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Combinatorial microRNA activity is essential for the transition of pluripotent cells from proliferation into dormancy.

Genome Research 2024 May 7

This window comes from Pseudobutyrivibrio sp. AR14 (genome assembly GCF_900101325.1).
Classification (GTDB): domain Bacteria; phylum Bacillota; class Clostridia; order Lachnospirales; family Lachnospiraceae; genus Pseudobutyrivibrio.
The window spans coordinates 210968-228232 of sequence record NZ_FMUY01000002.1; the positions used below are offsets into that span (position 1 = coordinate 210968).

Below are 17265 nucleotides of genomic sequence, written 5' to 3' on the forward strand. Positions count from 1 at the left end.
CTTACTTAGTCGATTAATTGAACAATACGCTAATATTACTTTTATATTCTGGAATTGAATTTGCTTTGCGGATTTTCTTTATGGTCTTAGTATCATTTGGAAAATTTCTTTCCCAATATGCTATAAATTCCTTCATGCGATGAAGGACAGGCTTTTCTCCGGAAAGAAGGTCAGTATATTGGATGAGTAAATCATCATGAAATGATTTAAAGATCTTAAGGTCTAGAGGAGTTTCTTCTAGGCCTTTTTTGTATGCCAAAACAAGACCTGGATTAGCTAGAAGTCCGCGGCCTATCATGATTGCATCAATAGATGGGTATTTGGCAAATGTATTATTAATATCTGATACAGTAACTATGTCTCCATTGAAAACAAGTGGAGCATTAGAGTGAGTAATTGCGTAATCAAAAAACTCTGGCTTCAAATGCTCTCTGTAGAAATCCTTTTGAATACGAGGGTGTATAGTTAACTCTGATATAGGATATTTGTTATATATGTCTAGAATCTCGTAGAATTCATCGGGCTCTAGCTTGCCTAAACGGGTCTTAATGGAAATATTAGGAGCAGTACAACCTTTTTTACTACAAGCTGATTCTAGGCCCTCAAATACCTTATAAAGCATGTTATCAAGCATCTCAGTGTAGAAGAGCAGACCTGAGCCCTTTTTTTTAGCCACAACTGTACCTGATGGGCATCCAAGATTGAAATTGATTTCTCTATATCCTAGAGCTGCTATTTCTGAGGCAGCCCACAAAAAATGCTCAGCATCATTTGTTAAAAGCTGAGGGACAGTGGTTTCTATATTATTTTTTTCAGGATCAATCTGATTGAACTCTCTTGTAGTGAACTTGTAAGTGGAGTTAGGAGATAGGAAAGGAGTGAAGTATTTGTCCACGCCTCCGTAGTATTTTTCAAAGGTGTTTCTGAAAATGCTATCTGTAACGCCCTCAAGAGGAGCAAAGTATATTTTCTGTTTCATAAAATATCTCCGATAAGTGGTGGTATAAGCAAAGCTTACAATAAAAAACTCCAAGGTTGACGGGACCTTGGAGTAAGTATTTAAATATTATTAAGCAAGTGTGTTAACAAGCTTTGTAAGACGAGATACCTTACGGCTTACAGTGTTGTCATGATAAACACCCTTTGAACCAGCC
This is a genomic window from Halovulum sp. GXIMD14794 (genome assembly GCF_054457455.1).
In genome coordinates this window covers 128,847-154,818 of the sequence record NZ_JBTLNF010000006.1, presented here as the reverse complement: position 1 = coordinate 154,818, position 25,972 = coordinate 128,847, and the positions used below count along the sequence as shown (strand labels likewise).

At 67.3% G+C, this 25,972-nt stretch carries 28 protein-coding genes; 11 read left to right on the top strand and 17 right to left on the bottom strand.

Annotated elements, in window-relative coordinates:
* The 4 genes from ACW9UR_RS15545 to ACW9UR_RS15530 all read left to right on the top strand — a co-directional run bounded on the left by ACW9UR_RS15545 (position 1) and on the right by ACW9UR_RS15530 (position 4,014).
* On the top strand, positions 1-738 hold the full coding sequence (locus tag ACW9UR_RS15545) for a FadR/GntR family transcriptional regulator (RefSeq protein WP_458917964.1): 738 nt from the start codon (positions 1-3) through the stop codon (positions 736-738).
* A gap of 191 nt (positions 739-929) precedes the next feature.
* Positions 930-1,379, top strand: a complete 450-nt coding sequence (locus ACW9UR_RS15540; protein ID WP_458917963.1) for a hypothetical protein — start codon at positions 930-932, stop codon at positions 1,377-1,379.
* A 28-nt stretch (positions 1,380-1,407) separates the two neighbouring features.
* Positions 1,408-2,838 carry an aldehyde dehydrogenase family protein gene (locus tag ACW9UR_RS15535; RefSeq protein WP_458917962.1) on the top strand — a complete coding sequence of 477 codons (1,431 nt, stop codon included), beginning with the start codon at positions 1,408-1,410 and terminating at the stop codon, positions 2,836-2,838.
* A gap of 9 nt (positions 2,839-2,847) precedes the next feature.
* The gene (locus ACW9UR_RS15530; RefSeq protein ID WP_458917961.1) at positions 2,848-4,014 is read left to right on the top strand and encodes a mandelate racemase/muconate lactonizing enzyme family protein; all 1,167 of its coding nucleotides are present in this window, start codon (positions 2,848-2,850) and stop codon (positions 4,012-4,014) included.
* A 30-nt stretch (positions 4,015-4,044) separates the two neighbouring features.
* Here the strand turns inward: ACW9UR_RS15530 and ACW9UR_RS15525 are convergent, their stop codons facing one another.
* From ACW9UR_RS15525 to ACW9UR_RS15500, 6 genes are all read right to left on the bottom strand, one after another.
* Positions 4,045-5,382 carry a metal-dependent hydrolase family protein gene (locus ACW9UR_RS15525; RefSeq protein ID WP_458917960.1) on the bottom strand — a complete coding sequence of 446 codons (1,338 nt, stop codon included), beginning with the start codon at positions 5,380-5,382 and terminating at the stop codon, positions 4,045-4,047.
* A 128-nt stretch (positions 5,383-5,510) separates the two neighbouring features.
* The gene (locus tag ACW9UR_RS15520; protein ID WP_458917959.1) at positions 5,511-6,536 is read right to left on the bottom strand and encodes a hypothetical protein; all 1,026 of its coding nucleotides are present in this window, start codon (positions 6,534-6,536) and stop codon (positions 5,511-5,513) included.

Dormancy is a key feature of stem cell function in adult tissues as well as in embryonic cells in the context of diapause. The establishment of dormancy is an active process that involves extensive transcriptional, epigenetic, and metabolic rewiring. How these processes are coordinated to successfully transition cells to the resting dormant state remains unclear. Here we show that microRNA activity, which is otherwise dispensable for preimplantation development, is essential for the adaptation of early mouse embryos to the dormant state of diapause. In particular, the pluripotent epiblast depends on miRNA activity, the absence of which results in the loss of pluripotent cells. Through the integration of high-sensitivity small RNA expression profiling of individual embryos and protein expression of miRNA targets with public data of protein-protein interactions, we constructed the miRNA-mediated regulatory network of mouse early embryos specific to diapause. We find that individual miRNAs contribute to the combinatorial regulation by the network, and the perturbation of the network compromises embryo survival in diapause. We further identified the nutrient-sensitive transcription factor TFE3 as an upstream regulator of diapause-specific miRNAs, linking cytoplasmic MTOR activity to nuclear miRNA biogenesis. Our results place miRNAs as a critical regulatory layer for the molecular rewiring of early embryos to establish dormancy.

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